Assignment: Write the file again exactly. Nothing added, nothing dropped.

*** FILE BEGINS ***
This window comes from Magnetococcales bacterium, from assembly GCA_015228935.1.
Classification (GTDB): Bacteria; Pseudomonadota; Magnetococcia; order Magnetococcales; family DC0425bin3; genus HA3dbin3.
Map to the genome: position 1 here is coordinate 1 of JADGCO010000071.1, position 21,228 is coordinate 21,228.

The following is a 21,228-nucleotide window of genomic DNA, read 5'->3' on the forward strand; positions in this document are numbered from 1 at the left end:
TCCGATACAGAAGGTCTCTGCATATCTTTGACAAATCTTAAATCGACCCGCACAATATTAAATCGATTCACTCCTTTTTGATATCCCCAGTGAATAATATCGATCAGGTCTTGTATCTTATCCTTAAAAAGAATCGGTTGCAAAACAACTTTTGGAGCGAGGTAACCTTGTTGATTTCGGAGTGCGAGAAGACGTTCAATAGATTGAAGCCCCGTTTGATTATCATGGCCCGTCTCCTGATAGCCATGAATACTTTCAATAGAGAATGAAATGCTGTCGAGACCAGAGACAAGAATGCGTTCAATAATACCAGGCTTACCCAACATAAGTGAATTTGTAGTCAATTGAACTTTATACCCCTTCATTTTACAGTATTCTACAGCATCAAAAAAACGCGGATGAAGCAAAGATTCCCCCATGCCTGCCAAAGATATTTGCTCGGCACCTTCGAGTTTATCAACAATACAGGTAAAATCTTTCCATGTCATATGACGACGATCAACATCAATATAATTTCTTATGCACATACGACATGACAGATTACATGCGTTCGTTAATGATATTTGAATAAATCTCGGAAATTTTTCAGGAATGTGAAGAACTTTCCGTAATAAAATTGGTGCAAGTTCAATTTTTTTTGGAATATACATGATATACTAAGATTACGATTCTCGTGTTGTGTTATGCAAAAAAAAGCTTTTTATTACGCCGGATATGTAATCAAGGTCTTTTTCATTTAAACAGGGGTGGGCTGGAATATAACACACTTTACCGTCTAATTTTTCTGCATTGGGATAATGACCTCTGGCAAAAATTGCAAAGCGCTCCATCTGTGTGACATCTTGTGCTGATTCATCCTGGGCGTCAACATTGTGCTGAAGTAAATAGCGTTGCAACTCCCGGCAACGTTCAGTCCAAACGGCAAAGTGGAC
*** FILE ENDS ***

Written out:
This window comes from Magnetococcales bacterium, from assembly GCA_015228935.1.
Classification (GTDB): Bacteria; Pseudomonadota; Magnetococcia; order Magnetococcales; family DC0425bin3; genus HA3dbin3.
Map to the genome: position 1 here is coordinate 1 of JADGCO010000071.1, position 21,228 is coordinate 21,228.

The following is a 21,228-nucleotide window of genomic DNA, read 5'->3' on the forward strand; positions in this document are numbered from 1 at the left end:
TCCGATACAGAAGGTCTCTGCATATCTTTGACAAATCTTAAATCGACCCGCACAATATTAAATCGATTCACTCCTTTTTGATATCCCCAGTGAATAATATCGATCAGGTCTTGTATCTTATCCTTAAAAAGAATCGGTTGCAAAACAACTTTTGGAGCGAGGTAACCTTGTTGATTTCGGAGTGCGAGAAGACGTTCAATAGATTGAAGCCCCGTTTGATTATCATGGCCCGTCTCCTGATAGCCATGAATACTTTCAATAGAGAATGAAATGCTGTCGAGACCAGAGACAAGAATGCGTTCAATAATACCAGGCTTACCCAACATAAGTGAATTTGTAGTCAATTGAACTTTATACCCCTTCATTTTACAGTATTCTACAGCATCAAAAAAACGCGGATGAAGCAAAGATTCCCCCATGCCTGCCAAAGATATTTGCTCGGCACCTTCGAGTTTATCAACAATACAGGTAAAATCTTTCCATGTCATATGACGACGATCAACATCAATATAATTTCTTATGCACATACGACATGACAGATTACATGCGTTCGTTAATGATATTTGAATAAATCTCGGAAATTTTTCAGGAATGTGAAGAACTTTCCGTAATAAAATTGGTGCAAGTTCAATTTTTTTTGGAATATACATGATATACTAAGATTACGATTCTCGTGTTGTGTTATGCAAAAAAAAGCTTTTTATTACGCCGGATATGTAATCAAGGTCTTTTTCATTTAAACAGGGGTGGGCTGGAATATAACACACTTTACCGTCTAATTTTTCTGCATTGGGATAATGACCTCTGGCAAAAATTGCAAAGCGCTCCATCTGTGTGACATCTTGTGCTGATTCATCCTGGGCGTCAACATTGTGCTGAAGTAAATAGCGTTGCAACTCCCGGCAACGTTCAGTCCAAACGGCAAAGTGGAC